It’s counterintuitive to think that a mobile device – in this case, an iOS device – can be hacked through its charger. That, however, is exactly what a hack developed by the Georgia Institute of Technology can do.
Mactans, named after the black widow spider Latin taxonomy, first was revealed in June. Developers Bill Lau and Yeongjin Jang provided details at the Black Hat conference in Las Vegas last week. The approach, according to PCMag, is pretty simple: Any iOS device connected to a charger via USB port automatically now gets access to its Universal Device ID (UDID) if the device isn’t password protected. Mactans is then in control:
Using the UDID, it effectively claims your device as a test device using the team's Apple developer ID. "The iOS device must pair with any USB host that claims it," said Jang. "Any USB host that initiates contact, they cannot reject it. It doesn't ask the user's permission and gives no visual indication. The only way to prevent a Mactans attack is to lock your device before charging it and keep it locked for the entire time." Once accomplished, the pairing is permanent.
IB Times had more details. The site said that the “BeagleBoard” – a developers work area, essentially – was used to show the vulnerability could have been a RaspBerry Pi micro-computer. The point is that a malicious hacker does not need sophisticated equipment to mount the attack. The story says that the “charger” invisibly switches the target app – in the case of the demo, Facebook – and replaces it with a perfect replacement in the same spot. The results are rather chilling:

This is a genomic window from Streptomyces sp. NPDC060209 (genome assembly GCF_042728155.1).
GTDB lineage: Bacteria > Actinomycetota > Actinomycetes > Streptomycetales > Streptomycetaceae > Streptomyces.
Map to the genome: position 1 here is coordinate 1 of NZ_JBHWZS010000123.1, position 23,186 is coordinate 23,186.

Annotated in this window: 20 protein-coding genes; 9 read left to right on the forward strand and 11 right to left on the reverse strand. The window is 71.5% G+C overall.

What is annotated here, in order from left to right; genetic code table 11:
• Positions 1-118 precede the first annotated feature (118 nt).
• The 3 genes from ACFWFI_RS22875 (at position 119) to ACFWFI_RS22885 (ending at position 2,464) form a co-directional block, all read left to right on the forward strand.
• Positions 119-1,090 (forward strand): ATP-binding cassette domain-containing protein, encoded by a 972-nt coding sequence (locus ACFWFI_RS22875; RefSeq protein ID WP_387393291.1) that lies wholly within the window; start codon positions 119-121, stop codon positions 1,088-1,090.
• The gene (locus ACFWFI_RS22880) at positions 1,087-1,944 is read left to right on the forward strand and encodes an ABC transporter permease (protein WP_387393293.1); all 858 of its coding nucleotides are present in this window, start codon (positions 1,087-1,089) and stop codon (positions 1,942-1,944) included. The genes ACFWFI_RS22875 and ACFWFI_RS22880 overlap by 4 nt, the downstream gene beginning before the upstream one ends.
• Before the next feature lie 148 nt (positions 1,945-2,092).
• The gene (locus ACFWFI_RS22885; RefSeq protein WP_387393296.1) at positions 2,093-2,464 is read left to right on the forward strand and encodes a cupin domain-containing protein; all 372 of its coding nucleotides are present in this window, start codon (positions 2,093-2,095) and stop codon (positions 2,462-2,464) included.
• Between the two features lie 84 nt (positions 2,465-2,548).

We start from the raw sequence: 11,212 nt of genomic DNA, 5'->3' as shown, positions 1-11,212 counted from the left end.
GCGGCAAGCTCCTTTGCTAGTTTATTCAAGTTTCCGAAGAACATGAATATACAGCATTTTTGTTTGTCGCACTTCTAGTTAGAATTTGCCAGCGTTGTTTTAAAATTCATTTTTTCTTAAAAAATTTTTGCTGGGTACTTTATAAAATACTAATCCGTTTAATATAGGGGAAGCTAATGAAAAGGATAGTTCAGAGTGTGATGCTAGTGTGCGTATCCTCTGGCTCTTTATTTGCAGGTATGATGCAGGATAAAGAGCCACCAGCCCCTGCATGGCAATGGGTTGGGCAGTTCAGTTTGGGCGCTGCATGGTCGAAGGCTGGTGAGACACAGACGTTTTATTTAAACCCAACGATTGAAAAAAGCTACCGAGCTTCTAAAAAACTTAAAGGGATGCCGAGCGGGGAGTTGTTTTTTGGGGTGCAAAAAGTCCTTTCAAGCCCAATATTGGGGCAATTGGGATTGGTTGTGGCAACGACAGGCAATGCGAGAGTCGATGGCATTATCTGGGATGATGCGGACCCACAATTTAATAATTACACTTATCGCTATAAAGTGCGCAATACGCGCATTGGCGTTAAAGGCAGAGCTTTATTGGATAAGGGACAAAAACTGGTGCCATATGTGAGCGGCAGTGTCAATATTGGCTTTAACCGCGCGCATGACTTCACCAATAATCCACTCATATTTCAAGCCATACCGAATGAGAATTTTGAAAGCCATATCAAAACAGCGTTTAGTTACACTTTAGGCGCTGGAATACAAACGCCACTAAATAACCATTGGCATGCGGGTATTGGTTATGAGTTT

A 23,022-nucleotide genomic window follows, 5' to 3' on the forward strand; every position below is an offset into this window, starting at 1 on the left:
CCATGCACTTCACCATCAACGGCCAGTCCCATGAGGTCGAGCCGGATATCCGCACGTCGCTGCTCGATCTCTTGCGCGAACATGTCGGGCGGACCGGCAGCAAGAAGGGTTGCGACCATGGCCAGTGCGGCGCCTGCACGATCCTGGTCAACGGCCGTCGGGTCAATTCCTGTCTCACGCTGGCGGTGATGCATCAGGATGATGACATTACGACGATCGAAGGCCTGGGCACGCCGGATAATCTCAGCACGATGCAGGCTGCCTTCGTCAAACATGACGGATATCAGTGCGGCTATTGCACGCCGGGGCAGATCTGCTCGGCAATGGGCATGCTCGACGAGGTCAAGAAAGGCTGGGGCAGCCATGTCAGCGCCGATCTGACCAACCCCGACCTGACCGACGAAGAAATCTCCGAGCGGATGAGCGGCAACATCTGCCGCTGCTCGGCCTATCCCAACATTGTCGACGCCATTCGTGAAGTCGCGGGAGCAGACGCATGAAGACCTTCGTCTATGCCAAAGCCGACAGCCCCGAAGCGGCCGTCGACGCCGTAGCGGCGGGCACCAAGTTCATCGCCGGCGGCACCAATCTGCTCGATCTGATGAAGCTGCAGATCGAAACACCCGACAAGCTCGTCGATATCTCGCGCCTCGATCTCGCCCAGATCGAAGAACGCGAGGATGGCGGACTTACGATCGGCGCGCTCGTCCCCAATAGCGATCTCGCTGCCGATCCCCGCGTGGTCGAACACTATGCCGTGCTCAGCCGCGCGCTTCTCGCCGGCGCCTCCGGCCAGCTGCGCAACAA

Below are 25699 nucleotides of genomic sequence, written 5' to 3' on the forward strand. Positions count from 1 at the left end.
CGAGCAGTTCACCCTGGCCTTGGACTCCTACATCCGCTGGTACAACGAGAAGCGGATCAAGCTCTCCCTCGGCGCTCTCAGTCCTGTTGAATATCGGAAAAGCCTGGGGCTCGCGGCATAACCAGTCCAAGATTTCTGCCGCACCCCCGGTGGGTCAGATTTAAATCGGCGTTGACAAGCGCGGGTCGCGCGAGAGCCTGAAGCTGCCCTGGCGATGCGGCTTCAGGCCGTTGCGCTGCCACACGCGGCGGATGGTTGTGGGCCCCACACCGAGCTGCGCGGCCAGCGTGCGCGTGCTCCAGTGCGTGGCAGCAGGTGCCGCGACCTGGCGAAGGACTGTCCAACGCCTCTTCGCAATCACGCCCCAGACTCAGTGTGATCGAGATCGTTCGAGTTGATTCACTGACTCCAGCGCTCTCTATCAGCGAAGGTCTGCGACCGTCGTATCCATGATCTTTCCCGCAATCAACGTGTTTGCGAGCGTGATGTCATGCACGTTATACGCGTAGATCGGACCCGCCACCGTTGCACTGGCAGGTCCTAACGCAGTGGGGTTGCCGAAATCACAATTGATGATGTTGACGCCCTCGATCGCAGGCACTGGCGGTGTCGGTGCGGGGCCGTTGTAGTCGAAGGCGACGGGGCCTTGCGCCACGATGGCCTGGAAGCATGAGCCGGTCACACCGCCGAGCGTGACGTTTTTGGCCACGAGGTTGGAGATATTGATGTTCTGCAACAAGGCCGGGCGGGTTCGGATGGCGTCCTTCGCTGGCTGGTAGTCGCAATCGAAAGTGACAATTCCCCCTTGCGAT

In actual fact this is malware and once you launch it, your phone/tablet has been compromised. This malware could be used to capture passwords, take screenshots, access your contacts, messages and phone calls, or even make premium rate calls.
The good news is that the problem seems relatively easy to fix. Daily Tech says that Apple is addressing the issue in the latest beta of iOS 7, which is in developers’ hands. The key difference is that the device will ask the user for permission to pair with the UDID. On that timeline, however, the potential for problems would persist into September when the update is released to the public.
In the bigger picture, it is important for users to understand that iOS and Android are different from the security perspective. Sophos claims that iOS is more secure, while Veracode offers a nicely done and very detailed graphic – and lets the reader draw his or her own conclusion. It is unclear if it is possible for hackers to create a version of Mactans for Android.